The people of Northern Ireland could face a greater threat from crime gangs because Stormont politicians have refused to give the new National Crime Agency (NCA) full powers to operate there, MPs were warned.
Home Office Minister Jeremy Browne was forced to table amendments to legislation limiting the role of the NCA in Northern Ireland which he said would have "implications for the fight against serious and organised crime".
Mr Browne said he was acting with "great regret" following the move by the SDLP and Sinn Fein to prevent the NCA being given full police powers.
"To say that this is a disappointing outcome does not do justice to the implications that this will have for the effectiveness of the National Crime Agency and more importantly the protection of the people of Northern Ireland," Mr Browne said.
"We are upfront about this as a Government, it is not the outcome that we sought but we are obviously required to deal with the situation as it is rather than as we would wish it to be."
The Crime and Courts Bill which sets up the NCA - the so-called British FBI - was being debated by MPs at its report stage.
The DUP's deputy leader Nigel Dodds said the impasse was through "no want of trying" by his party.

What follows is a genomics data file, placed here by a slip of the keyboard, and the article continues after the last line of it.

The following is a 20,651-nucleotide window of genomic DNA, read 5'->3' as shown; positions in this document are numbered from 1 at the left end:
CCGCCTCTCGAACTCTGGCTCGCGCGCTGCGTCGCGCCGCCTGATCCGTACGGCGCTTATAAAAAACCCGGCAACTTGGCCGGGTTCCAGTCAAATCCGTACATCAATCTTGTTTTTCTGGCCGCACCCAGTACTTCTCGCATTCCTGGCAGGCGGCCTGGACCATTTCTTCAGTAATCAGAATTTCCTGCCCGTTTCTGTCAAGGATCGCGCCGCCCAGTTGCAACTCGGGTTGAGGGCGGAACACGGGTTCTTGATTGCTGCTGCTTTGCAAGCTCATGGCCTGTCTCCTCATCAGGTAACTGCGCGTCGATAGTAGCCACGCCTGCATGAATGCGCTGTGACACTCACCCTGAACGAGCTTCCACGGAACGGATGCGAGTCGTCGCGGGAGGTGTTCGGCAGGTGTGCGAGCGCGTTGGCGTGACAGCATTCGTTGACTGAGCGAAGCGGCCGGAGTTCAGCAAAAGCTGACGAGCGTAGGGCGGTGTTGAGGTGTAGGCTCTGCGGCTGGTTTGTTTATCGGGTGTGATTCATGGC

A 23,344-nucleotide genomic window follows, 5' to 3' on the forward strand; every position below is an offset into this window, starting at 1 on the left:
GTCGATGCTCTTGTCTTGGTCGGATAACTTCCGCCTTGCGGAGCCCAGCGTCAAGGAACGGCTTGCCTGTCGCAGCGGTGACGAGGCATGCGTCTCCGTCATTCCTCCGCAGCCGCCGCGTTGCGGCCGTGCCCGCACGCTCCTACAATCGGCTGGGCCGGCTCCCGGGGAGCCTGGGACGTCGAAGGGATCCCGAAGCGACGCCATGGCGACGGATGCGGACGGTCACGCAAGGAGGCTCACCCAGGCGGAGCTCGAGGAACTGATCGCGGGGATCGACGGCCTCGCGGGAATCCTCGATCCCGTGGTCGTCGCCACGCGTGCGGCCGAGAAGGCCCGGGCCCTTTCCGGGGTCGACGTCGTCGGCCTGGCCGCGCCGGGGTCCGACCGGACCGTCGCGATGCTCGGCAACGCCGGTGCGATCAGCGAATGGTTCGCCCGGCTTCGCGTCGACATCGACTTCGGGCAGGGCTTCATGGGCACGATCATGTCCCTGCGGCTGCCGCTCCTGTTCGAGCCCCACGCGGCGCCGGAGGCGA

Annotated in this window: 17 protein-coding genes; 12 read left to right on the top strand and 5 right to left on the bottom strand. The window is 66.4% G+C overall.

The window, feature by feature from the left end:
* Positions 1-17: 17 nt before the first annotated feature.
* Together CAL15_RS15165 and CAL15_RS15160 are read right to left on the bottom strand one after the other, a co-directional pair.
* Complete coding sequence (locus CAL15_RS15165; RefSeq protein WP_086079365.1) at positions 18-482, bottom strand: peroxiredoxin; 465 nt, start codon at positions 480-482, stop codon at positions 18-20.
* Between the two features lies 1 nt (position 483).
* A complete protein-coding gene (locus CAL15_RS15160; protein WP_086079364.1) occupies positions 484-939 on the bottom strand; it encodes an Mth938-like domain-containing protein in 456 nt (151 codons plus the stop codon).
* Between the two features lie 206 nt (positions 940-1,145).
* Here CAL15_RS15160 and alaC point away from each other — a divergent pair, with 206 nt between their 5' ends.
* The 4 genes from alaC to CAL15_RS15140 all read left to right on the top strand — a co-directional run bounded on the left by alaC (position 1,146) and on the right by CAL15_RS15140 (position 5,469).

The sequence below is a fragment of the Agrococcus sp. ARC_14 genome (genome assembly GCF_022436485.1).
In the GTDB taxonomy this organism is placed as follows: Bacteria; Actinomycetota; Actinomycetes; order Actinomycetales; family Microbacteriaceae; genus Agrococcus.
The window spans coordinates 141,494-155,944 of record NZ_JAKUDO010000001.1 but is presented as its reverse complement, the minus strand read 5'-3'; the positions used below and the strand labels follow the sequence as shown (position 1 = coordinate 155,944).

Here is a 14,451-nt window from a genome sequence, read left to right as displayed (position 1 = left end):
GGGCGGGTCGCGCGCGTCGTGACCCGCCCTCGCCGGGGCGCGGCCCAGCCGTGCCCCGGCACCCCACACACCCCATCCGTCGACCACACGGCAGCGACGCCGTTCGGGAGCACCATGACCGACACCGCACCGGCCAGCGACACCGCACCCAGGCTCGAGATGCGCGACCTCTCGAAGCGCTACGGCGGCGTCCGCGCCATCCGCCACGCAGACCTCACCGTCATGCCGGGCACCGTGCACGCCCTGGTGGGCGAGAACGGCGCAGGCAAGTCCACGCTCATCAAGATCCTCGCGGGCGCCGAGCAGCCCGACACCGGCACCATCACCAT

Mr Browne said: "I share his anguish. I want all people in the United Kingdom, regardless of which part of the United Kingdom they live in, to be as protected as they possibly can be by the agencies of the State when it comes to the risk that they potentially are exposed to from serious and organised crime.
"Clearly the NCA has been brought into being because we regard it as an important institution for protecting the public from serious and organised crime ... many of its functions will apply in Northern Ireland but it will not apply as extensively in Northern Ireland as it does in England and that's a source of regret to me."
He added: "This House should be under no illusion this decision will have implications for the fight against serious and organised crime in Northern Ireland."